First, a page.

I was going to die too, and possibly kill others as well. These kids were going to die no matter what anyone did – I was going to die because I was killing myself.

Those kids couldn’t change anything about their lives.

Maybe I could.

I have made it a ritual every year since then to spend at least some time watching the MDA Telethon – in memory, and in gratitude.

A lot happened that first year, one part of which leaves me still with one small, trivial but annoying resentment. You guys & girls who can say ‘on this date at that time in this city at that location I had my last (drugs of choice here)’ – I sorta hate you.

I can’t do that.

After that Friday night I was still pretty messed up, it wasn’t until Sunday of that weekend that I remember any substantial part of any of the AA Meetings they were taking me to, and over a week before I regained any functional control at all. It was apparently very obvious to those around me that even though drying out I was still crazier than a bedbug. They went with it though, anyway, and continued to ferry me to meetings & such.

On Monday they thought I was stable enough to get cleaned up, so they made me go down to the basement of Hope to take a shower, shave & clean up while someone washed my clothes – they were sick of smelling me. When I came back upstairs the guys in the kitchen reacted almost in shock on seeing me. Bud asked with some amazement “How old ARE you?!” I answered “26, why?”, and he broke out laughing, the others just more or less shook their heads wryly. Bud said “We all thought you were at least 60!”

Anyhow, they encouraged me to go to meetings and read the books, which I did; I had nothing else to do. I did, however, start getting into it, some of the stuff from the meetings was sort of making sense, and some of the reading was too.

But I was still me. I asked questions that were a little more off the wall than others had, and said things, my opinions on various, that made them shake their heads even more.

After maybe a month or so, and this is the beginning of the resentment, my unemployment checks from DC came in, I got three at once. I was relatively ‘rich’, for the moment. I paid my rent due so far ($25.00/week), bought some clothes, and decided I needed to take a bus 50 miles up to Omaha to ‘look for a job’. I told the guys, somewhat truly, that I’d tried in Lincoln, without success. I did. I put in a few applications with some employment agencies, but then stopped by a place I knew of from earlier years that wasn’t very rigorous with I.D. requirements (didn’t have any, all lost on preceding adventures) and asked for a coke. Waitress said they didn’t have any and I said “bring me a Schlitz then.”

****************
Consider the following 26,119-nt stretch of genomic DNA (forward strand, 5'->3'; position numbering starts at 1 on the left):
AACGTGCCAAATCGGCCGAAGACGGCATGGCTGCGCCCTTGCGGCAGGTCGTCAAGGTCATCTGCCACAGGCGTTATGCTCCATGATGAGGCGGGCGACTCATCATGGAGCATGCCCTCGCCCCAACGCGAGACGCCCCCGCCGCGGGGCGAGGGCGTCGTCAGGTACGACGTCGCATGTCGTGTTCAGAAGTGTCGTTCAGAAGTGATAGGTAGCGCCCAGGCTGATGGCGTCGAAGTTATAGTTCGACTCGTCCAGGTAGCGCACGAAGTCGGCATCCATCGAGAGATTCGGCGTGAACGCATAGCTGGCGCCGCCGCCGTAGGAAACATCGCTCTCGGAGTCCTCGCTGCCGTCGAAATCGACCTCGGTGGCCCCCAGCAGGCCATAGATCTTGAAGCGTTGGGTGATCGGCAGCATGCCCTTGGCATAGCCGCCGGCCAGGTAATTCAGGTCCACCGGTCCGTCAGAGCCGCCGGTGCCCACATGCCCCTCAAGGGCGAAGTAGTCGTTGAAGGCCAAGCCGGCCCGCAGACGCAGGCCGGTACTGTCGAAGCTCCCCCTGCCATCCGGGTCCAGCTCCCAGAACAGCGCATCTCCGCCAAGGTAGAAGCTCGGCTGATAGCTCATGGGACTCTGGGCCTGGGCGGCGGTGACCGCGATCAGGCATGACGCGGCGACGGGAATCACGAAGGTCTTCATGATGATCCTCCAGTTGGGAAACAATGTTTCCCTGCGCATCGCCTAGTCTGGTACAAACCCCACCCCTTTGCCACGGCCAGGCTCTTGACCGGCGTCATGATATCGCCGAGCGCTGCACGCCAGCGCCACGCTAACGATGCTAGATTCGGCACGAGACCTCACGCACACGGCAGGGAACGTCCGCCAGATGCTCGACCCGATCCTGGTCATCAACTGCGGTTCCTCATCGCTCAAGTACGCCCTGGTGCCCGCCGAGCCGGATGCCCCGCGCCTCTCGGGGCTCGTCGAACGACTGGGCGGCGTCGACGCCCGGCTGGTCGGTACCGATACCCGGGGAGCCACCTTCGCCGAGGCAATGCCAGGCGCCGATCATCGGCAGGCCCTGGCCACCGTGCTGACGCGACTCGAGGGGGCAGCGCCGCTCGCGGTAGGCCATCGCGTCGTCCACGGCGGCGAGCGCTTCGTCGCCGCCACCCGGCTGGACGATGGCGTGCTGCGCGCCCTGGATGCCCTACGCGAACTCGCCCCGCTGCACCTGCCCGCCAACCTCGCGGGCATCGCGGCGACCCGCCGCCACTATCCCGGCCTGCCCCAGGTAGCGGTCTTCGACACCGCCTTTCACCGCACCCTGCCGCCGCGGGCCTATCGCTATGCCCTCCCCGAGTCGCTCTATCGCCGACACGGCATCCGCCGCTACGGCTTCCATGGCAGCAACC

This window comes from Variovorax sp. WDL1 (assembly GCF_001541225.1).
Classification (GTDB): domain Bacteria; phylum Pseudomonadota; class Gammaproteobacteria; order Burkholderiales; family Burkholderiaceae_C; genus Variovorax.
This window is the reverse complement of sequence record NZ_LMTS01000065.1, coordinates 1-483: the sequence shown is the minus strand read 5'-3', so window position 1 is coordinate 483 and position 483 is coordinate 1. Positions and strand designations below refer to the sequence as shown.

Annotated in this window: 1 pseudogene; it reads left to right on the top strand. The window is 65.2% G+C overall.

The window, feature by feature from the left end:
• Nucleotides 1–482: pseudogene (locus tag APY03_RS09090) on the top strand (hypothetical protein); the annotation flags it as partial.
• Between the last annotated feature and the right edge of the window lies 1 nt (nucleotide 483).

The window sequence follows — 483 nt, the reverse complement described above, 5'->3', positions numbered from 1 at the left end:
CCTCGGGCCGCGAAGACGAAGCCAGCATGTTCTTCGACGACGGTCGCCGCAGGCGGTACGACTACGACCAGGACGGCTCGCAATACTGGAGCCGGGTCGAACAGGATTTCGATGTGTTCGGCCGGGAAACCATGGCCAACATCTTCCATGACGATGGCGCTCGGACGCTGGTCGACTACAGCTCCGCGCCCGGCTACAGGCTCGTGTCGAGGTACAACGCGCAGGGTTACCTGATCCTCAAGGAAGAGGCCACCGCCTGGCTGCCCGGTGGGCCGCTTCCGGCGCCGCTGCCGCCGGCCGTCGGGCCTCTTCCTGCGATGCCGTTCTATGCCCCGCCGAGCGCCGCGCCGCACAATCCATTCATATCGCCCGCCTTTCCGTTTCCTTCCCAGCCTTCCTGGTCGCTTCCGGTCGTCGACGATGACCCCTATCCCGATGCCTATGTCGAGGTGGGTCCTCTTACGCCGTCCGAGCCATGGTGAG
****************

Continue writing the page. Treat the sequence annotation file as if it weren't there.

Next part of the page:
I had to test this ‘loss of control’ thing I’d been hearing about, and I, thank whatever higher powers there be, failed again. Fortunately I had bought a round-trip ticket.

I slunk back into Hope that weekend’s Sunday, broke and hung-over, and somehow got away with it. I should have been thrown out, but they all pretended not to know. To this day I don’t know why they let that slide.

Now the explanation of the resentment – nobody really expected me to last, including me, we all knew I was just too nuts, so no one really kept track of the dates.

About a year later it started coming up, I was still sober, I should have an anniversary due. We all knew it was about a year – but on what day? Hell, none of us, and especially me, knew within a three week period when my last drunk was.

That’s why I always wait until well into October before picking up a chip, and why I have the resentment for you who know.

Anyhow, this is the weekend it all started, Labor Day Weekend, forty years ago, I began the climb back to some facsimile of humanity – but not on my own.